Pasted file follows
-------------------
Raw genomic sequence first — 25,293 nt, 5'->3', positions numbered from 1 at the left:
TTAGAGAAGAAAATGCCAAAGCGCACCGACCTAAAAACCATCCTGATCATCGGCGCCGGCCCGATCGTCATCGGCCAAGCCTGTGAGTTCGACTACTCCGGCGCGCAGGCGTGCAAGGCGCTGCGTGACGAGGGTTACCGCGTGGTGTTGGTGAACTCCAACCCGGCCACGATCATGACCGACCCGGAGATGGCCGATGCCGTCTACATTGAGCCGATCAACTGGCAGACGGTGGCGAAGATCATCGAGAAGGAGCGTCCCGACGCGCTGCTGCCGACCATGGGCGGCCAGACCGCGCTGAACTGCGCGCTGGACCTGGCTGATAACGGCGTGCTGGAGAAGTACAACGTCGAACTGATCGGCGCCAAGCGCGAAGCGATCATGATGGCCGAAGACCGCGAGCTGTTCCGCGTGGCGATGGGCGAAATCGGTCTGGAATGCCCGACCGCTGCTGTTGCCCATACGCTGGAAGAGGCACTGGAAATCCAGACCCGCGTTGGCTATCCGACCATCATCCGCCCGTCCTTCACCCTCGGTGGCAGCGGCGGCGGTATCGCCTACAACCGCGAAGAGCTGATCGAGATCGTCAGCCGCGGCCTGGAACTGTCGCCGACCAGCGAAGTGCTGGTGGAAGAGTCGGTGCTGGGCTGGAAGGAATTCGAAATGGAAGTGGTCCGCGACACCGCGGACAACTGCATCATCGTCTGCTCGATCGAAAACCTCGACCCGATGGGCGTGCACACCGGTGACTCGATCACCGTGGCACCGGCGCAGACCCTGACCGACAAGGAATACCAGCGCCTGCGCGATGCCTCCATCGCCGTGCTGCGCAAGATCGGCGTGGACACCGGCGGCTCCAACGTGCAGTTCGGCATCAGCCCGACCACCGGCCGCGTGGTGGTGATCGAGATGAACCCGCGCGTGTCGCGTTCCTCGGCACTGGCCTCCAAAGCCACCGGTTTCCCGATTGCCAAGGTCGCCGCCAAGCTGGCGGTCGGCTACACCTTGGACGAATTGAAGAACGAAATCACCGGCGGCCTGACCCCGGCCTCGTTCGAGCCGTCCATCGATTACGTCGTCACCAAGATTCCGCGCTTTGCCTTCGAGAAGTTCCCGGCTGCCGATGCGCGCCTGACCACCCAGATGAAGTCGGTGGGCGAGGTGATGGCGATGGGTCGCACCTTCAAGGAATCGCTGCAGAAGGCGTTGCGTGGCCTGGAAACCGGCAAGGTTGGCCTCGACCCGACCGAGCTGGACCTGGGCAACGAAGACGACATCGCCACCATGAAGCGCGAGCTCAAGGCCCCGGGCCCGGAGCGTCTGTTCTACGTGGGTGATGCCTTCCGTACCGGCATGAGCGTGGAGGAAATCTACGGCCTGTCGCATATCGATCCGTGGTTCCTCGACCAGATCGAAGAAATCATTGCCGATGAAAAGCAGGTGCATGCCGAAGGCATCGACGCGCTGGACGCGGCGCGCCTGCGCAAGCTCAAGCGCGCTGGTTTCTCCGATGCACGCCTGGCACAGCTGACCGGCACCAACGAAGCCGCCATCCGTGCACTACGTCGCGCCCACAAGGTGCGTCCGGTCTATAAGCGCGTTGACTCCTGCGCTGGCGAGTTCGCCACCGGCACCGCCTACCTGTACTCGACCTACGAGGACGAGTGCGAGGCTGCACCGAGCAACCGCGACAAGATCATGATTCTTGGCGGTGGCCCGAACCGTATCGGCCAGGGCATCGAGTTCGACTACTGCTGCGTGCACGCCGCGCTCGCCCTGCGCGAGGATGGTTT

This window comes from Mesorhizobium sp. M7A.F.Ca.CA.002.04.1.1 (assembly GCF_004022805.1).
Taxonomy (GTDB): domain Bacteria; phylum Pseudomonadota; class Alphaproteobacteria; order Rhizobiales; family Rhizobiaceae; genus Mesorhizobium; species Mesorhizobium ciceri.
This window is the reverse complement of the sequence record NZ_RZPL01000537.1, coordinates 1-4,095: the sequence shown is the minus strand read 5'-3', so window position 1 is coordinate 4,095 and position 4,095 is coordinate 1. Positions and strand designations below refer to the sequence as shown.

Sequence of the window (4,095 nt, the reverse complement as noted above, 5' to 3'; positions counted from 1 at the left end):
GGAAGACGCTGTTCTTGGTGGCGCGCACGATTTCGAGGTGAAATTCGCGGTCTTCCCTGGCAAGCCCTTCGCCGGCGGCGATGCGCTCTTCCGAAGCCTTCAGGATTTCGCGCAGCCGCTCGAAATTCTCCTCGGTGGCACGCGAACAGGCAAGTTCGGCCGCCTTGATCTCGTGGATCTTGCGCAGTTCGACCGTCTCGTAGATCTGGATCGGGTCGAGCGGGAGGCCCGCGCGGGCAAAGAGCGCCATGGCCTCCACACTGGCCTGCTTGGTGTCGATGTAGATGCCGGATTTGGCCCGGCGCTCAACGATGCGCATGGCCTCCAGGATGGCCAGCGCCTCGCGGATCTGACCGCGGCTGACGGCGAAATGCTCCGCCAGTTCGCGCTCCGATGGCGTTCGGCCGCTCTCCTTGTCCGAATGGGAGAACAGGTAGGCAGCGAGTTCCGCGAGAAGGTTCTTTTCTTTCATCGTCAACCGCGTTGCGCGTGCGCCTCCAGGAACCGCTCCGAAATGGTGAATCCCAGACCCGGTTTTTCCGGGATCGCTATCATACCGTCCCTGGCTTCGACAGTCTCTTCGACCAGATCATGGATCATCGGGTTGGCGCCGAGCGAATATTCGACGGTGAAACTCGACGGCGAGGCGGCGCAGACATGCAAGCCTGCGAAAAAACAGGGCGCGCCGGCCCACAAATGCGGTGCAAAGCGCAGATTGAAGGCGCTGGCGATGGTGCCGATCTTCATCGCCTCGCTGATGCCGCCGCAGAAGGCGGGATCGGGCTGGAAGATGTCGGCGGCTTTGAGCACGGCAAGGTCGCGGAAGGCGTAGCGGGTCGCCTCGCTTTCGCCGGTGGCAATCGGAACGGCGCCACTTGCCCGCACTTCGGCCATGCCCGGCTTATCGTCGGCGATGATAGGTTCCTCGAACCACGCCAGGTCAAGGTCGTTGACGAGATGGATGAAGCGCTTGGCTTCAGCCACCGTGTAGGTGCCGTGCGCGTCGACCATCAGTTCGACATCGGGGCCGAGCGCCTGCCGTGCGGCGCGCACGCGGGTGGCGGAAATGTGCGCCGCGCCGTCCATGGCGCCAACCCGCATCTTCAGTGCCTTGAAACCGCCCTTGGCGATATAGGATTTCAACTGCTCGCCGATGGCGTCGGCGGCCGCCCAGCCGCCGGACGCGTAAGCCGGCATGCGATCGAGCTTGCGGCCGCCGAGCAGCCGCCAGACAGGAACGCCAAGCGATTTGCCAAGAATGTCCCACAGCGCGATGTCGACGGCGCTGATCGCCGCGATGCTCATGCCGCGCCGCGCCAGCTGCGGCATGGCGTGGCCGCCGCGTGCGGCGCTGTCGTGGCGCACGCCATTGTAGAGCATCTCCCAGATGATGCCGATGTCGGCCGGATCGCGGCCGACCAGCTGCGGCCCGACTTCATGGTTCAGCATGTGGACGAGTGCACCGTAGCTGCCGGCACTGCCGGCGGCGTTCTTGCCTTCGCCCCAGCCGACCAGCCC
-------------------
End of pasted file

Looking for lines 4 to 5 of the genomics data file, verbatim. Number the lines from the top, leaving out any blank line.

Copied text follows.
Taxonomy (GTDB): domain Bacteria; phylum Pseudomonadota; class Alphaproteobacteria; order Rhizobiales; family Rhizobiaceae; genus Mesorhizobium; species Mesorhizobium ciceri.
This window is the reverse complement of the sequence record NZ_RZPL01000537.1, coordinates 1-4,095: the sequence shown is the minus strand read 5'-3', so window position 1 is coordinate 4,095 and position 4,095 is coordinate 1. Positions and strand designations below refer to the sequence as shown.